Tuesday, January 06, 2009

Happy Drei Koenigs Tage!

Though (obviously) there weren’t necessarily drei, and they really weren’t koenigs.

Yesterday I got round to putting my skis on. Familiar runs – Mannlichen a couple of times, then over to Kleine Sceidegg, and down to Wengen. Nice to feel my legs working, and some semblance of technique in place. Perhaps a fastest first day, and certainly a safe one. I started with the bit at the top of the red at Mannlichen which always scares me – it rolls as well as falls, and it’s the combination of the two angles on the slope which gets me. But it was remarkably fine, and good to do first.

Back in Wengen, I bumped into Christoph and Claire Ebbinghaus. They had been in church on Sunday evening, and Christoph had recognised me from leading worship at one of the Wycliffe/Regents Summer Schools a few years back in Oxford. He pastors a Presbyterian Church in Northern Ireland, and after hot chocolate at Rocks Cafe, we then all walked across the valley from Grutschalp to Murren. Beautiful, but cold! It was lovely to chat of our fellowships, and our vision for what God has called us to be a part of. I think his people are blessed to have him and Claire lead them through these days.

On Sunday evening, on the pretext of thinking about the Wise Men who worshipped the infant Jesus, I had preached on Romans 12.1-2 (six verses less than I had set Stewart Franklin, though of course he had the option to settle on what he liked; I really only touched on Romans 12.1) as a way of defining worship. Funny, every time I come back to Romans I see something new. First time I did a long teaching session on Romans at St Catherine’s I found my great exposition of Righteousness (right relationship with God); second time, I found its rightful counter-weight in a balanced understanding of Sin (the broken relationship, and the things of brokenness that come from it). And in an almost throw-away line on Sunday night I suddenly encapsulated the core of all that teaching into three words: sin, righteousness, and the thing that enables the journey between the two – sacrifice.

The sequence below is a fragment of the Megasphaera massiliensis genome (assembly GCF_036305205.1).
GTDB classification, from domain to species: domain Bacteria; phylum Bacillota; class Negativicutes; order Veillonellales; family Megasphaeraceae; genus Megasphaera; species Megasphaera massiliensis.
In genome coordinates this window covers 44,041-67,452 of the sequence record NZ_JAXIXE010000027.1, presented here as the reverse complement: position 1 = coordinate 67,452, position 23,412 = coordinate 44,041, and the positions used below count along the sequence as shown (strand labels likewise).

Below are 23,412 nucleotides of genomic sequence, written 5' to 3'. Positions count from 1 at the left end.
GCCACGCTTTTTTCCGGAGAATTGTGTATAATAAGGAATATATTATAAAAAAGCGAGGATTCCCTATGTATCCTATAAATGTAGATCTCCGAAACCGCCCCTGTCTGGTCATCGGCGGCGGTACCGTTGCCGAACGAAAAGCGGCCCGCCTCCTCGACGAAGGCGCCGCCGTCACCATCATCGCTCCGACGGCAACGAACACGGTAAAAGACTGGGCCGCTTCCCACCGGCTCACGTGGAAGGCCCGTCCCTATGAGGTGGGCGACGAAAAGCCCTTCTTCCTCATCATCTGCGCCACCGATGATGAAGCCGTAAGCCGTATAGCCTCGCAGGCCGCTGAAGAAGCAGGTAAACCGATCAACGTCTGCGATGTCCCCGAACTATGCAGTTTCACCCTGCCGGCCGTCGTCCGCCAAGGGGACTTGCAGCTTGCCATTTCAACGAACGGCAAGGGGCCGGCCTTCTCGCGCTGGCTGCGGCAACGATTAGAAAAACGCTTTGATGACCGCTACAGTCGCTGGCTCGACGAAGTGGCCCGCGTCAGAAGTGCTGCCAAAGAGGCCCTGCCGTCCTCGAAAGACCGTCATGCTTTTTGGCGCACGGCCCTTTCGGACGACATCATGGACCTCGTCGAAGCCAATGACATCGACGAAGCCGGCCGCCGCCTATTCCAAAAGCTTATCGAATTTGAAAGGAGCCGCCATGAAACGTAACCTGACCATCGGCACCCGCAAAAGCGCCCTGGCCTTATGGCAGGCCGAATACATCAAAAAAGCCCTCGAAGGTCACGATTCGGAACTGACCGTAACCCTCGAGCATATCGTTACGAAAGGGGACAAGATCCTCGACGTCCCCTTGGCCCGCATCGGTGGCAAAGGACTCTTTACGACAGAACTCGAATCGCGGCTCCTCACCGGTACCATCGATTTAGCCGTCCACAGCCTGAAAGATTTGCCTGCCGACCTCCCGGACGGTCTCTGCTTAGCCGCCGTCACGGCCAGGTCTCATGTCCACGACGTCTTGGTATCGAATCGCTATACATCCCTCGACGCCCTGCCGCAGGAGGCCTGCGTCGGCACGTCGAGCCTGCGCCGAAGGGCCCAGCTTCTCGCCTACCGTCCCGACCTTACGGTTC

Sacrifice, not as in giving something up – a theology of loss; nor as in appeasing an angry God in order to make him happy (like the prophets of Baal tried to do); but rather sacrifice as in the Old Testament understanding of “lifting up” the best of creation to the Creator in order to demonstrate that the greatest things of this world are nothing in comparison with knowing him. We hold the things of the broken order up to the God of restoration, and in this healing act of worship, this sacrifice, there is a sign of the Sacrifice that will bring the healing of all. “I, when I am lifted up, will draw all people unto myself.”

What mercy! And, in view of such mercy, Paul urges us (Romans 12.1) to offer our whole lives, not just a restricted part, a restricted understanding, a limited selection of acts or songs or deeds as an ongoing and living sacrifice: Christ has written the hymn, and we are called to sing it. This is worship that makes sense: not loss, not appeasement (what travesty), but singing Christ’s salvation’s song after him.

And perhaps our worship too may draw others to the life that is therefore more and more?

Today is really quite cold. Not much skiing for me. But here are some snowflakes on my jacket sleeve. Thought you might like something gratuitously pretty!